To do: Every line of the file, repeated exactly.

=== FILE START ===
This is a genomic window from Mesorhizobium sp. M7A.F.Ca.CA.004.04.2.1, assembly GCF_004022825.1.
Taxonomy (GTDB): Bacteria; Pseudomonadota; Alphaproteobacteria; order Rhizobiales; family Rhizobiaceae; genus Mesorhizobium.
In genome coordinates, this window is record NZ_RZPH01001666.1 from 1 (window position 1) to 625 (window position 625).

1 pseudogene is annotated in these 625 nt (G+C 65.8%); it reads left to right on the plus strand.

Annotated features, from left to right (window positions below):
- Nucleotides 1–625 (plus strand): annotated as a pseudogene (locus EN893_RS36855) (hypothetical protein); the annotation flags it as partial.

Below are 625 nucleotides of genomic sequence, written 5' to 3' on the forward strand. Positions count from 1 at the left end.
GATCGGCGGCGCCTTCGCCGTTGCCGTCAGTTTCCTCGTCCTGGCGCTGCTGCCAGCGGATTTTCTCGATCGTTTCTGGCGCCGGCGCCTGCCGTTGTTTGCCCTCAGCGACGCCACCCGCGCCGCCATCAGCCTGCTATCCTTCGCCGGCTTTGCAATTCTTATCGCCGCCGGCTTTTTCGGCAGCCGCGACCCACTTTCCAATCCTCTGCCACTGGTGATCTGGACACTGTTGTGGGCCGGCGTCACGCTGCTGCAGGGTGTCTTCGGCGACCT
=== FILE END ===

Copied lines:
This is a genomic window from Mesorhizobium sp. M7A.F.Ca.CA.004.04.2.1, assembly GCF_004022825.1.
Taxonomy (GTDB): Bacteria; Pseudomonadota; Alphaproteobacteria; order Rhizobiales; family Rhizobiaceae; genus Mesorhizobium.
In genome coordinates, this window is record NZ_RZPH01001666.1 from 1 (window position 1) to 625 (window position 625).

1 pseudogene is annotated in these 625 nt (G+C 65.8%); it reads left to right on the plus strand.

Annotated features, from left to right (window positions below):
- Nucleotides 1–625 (plus strand): annotated as a pseudogene (locus EN893_RS36855) (hypothetical protein); the annotation flags it as partial.

Below are 625 nucleotides of genomic sequence, written 5' to 3' on the forward strand. Positions count from 1 at the left end.
GATCGGCGGCGCCTTCGCCGTTGCCGTCAGTTTCCTCGTCCTGGCGCTGCTGCCAGCGGATTTTCTCGATCGTTTCTGGCGCCGGCGCCTGCCGTTGTTTGCCCTCAGCGACGCCACCCGCGCCGCCATCAGCCTGCTATCCTTCGCCGGCTTTGCAATTCTTATCGCCGCCGGCTTTTTCGGCAGCCGCGACCCACTTTCCAATCCTCTGCCACTGGTGATCTGGACACTGTTGTGGGCCGGCGTCACGCTGCTGCAGGGTGTCTTCGGCGACCT